The Phoenix Suns Need the Chris Paul of Old, Not an Old Chris Paul, to Avoid a Crushing NBA Finals Loss

The Phoenix Suns laid the groundwork for their renaissance in 2020–21 at the Orlando bubble last year. When play stopped in March 2020 because of the global pandemic, the Suns were 26–39 and six games behind the eighth-place Memphis Grizzlies. Phoenix didn’t complete a remarkable comeback in Orlando, but an 8–0 record turned some heads just the same. The offseason addition of veterans such as Chris Paul and Jae Crowder brought a steadying influence.

The result was a 51–21 record and the Suns’ first playoff appearance since 2010. They rolled through both LA teams and the Denver Nuggets to reach the NBA Finals for the first time in 28 years. Phoenix handled the Milwaukee Bucks efficiently in the first two games and headed to Wisconsin, looking for control of the series. Instead, they return home in a 2–2 dogfight, a best-of-three series in which Milwaukee has the momentum.

The warning signs were there in the Game 2 win. Chris Paul was uncharacteristically sloppy with the basketball. But the 10-point victory by Phoenix obscured those signs. That is until the series went north. The Suns didn’t lose Game 3 because of Paul; it was a 20-point blowout. But Game 4 lands squarely on the Point God’s shoulders.

Chris Paul’s history shows a great deal of care for the orange

During Chris Paul’s 16 NBA seasons, he’s averaged more than three turnovers per game just once. In 2008–09 with the New Orleans Hornets, Paul averaged exactly 3.0 giveaways against an NBA-best 11.0 assists. You’ll live with a 3.7-to-1 assist-to-turnover ratio.

Paul had a 4.0-to-1 ratio during the 2020–21 regular season while also leading the league in free-throw shooting. He only narrowly missed joining the rare 50/40/90 club as a shooter, hitting 49.9% overall and 39.5% from deep to go with a 93.4% mark at the line.

In short, Paul was precisely the veteran floor leader the Phoenix Suns needed to maximize their young talent, including big man Deandre Ayton and young sharpshooters Devin Booker and Cameron Johnson. And through the first three rounds of the playoffs, Paul lived up to his lofty expectations.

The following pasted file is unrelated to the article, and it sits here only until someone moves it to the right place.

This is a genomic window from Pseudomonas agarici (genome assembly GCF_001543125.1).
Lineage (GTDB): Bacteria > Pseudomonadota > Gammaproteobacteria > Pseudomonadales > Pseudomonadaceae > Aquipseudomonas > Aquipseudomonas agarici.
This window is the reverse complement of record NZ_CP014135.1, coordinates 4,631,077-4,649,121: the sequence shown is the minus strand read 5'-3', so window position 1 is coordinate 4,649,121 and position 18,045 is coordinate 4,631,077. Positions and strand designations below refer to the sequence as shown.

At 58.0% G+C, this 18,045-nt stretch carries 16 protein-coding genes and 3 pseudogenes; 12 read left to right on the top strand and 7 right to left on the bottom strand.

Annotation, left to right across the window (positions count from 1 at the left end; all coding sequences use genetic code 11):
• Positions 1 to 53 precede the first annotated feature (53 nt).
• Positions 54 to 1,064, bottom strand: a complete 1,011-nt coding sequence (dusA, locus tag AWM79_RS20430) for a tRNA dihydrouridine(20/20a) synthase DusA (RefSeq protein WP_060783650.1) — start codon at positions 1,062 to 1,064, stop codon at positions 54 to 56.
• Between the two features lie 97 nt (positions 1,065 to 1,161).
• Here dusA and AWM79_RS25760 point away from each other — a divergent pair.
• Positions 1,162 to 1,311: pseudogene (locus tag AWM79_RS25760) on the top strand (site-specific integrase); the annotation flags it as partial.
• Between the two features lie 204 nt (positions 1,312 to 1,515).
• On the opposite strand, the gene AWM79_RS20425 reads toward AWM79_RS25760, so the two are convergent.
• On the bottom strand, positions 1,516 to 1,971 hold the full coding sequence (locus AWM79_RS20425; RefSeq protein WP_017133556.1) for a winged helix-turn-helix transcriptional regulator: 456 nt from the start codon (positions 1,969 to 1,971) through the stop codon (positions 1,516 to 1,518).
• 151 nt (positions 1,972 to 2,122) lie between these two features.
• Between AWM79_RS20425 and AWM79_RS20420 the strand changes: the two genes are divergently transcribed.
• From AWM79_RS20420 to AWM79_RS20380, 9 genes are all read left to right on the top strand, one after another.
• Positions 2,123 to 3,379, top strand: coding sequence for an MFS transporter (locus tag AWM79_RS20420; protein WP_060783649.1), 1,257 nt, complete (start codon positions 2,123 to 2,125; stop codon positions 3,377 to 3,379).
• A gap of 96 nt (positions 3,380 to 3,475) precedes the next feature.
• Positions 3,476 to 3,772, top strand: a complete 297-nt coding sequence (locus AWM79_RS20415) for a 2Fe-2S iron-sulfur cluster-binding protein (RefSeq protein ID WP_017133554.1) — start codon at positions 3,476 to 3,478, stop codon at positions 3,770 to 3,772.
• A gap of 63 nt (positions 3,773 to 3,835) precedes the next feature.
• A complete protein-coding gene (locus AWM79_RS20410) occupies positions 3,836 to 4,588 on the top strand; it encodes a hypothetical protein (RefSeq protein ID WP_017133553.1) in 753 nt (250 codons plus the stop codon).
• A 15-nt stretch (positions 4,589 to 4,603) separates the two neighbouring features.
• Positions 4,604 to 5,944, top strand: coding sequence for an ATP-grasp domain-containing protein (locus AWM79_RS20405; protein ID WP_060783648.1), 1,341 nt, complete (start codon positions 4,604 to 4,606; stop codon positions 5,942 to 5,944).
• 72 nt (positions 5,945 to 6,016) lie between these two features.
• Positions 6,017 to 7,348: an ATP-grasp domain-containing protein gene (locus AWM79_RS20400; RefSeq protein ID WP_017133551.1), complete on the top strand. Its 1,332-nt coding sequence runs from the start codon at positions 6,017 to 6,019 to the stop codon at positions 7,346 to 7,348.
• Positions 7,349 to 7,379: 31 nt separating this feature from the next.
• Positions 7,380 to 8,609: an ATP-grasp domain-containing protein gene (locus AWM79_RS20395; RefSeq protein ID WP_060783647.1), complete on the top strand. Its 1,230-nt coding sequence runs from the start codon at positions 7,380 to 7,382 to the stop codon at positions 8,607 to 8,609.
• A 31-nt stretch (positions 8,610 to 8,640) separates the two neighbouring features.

The Phoenix Suns suffering through Paul’s diminishing returns

Chris Paul of the Phoenix Suns
Jrue Holiday (21) of the Milwaukee Bucks steals the ball from Chris Paul of the Phoenix Suns during the second half in Game 4 of the NBA Finals. | Jonathan Daniel/Getty Images

Through the first three rounds of the playoffs, Chris Paul was astonishingly good for the Phoenix Suns. He averaged 8.7 assists and 1.6 turnovers over 14 games (he missed Games 1 and 2 against the Los Angeles Clippers in the conference finals while in the COVID-19 protocols).

In raw numbers, Paul committed 22 turnovers in 14 games. But in the NBA Finals, he already has 17 in four games. That includes 15 in the last three contests. His fifth and final turnover in Game 4 was a game-changer. Trailing by two points with 34.8 seconds left, Paul fell and lost control of the ball. Milwaukee converted an uncontested layup, and that was, as they say, that. The Suns committed 17 turnovers on the night, and Paul didn’t flinch when taking responsibility, per USA Today.

“It was me; I had five of them. It was bad decision-making.”

Chris Paul after Game 4 loss

Bad decision-making negated a 42-point explosion by Booker, who bounced back from a poor performance in Game 3 (10 points on 3-of-14 shooting). The Suns squandered a nine-point fourth-quarter lead and headed back to Phoenix for Game 5. The consolation is that the Suns still have the homecourt advantage, but they must be concerned about Paul. Can he turn this slide around?

The Phoenix Suns need Chris Paul to be the steadying force

Through the first three rounds of the playoffs, Chris Paul’s assist-to-turnover ratio was 5.5-to-1. It’s no surprise the Phoenix Suns were 10–4 in those games.

Paul has been making plays in the NBA Finals, with 33 assists in the first four games (8.3 a game). But his ratio is 1.9-to-1. Over the last three games, it has shrunk to 1.7-to-1. Rookie point guards find themselves grabbing some bench with numbers like that.

Meanwhile, Paul’s scoring has declined each game. He scored 32 points in Game 1, followed by 23 in the Game 2 win (with six turnovers). The two games in Milwaukee have not represented his finest 96 minutes of basketball. He followed 19 points and four turnovers in Game 3 with just 10 points and five giveaways in Game 4.

For the first time in Chris Paul’s career, he’s playing in the NBA Finals. At age 36 and in his 16th NBA season, it’s not unrealistic to believe this playoff run represents his best chance to get a ring. He’s a Hall of Famer without one. But he would move to a higher stratum with it.

Statistics courtesy of Basketball Reference.

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